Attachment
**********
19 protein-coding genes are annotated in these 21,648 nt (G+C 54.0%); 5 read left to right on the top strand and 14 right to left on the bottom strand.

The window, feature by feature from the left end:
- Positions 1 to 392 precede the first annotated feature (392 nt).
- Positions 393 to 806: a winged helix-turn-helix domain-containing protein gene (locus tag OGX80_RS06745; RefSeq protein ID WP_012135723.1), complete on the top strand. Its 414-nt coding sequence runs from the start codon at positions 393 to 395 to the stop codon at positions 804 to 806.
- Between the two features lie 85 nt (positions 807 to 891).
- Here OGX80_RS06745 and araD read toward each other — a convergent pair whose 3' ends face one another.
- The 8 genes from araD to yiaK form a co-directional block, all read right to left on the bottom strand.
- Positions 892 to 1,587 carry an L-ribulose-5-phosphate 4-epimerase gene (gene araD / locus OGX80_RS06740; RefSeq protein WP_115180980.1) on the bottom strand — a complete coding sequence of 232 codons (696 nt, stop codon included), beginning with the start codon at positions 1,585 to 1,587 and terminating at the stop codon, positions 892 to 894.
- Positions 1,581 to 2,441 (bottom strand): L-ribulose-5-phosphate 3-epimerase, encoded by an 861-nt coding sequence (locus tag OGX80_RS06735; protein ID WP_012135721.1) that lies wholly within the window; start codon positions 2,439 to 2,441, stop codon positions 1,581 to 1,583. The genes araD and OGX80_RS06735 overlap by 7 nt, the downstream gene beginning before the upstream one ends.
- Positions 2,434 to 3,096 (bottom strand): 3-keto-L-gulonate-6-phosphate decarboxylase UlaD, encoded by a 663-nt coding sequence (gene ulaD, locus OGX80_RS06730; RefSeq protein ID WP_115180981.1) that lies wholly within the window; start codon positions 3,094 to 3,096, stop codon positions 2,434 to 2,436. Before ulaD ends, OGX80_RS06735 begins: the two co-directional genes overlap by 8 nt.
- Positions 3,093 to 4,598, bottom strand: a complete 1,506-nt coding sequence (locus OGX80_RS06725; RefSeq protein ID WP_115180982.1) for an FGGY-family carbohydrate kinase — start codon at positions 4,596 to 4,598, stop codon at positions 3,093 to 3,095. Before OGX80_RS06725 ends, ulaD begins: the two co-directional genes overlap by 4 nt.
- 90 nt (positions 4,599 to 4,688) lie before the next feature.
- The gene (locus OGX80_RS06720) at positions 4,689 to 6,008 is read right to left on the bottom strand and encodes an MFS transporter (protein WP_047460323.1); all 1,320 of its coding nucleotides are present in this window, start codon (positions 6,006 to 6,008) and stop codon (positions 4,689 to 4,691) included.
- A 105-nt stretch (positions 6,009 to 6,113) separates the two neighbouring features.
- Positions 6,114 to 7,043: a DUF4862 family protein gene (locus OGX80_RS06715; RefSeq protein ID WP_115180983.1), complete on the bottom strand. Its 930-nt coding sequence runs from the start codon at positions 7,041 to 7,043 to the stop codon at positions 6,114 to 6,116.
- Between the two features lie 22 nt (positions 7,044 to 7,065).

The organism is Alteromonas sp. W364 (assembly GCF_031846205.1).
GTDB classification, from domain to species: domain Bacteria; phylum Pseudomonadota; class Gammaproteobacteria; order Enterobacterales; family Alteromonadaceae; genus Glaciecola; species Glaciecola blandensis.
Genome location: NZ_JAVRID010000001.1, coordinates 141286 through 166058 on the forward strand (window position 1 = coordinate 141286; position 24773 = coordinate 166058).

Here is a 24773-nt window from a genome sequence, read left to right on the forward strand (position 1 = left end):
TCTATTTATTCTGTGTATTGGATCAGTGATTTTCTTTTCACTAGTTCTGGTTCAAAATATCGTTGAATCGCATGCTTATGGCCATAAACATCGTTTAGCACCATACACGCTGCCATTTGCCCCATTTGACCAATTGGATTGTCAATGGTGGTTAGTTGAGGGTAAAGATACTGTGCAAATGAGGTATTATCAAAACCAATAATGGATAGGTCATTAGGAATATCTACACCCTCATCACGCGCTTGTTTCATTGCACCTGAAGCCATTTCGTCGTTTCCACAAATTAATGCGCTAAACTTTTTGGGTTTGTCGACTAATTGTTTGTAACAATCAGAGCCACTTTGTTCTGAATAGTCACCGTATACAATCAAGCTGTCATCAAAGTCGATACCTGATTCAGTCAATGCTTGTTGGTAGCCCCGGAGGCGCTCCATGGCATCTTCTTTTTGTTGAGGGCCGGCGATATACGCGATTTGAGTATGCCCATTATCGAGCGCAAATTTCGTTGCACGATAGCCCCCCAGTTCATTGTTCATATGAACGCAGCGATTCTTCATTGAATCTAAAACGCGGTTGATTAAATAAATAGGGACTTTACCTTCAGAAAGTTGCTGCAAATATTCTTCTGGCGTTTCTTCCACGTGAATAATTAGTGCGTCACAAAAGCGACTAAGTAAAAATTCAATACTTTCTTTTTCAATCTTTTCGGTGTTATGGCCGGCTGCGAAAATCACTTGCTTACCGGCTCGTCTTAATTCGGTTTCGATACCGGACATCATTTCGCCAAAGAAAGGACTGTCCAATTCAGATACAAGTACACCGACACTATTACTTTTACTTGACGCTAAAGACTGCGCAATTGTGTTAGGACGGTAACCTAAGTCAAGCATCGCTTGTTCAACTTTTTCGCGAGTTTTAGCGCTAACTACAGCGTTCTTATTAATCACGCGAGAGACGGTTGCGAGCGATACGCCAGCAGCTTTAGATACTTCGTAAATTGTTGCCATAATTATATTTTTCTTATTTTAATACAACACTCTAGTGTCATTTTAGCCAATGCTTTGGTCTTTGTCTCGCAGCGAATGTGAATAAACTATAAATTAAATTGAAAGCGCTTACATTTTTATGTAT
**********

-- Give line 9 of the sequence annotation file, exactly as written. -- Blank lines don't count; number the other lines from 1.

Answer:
- Positions 1,581 to 2,441 (bottom strand): L-ribulose-5-phosphate 3-epimerase, encoded by an 861-nt coding sequence (locus tag OGX80_RS06735; protein ID WP_012135721.1) that lies wholly within the window; start codon positions 2,439 to 2,441, stop codon positions 1,581 to 1,583. The genes araD and OGX80_RS06735 overlap by 7 nt, the downstream gene beginning before the upstream one ends.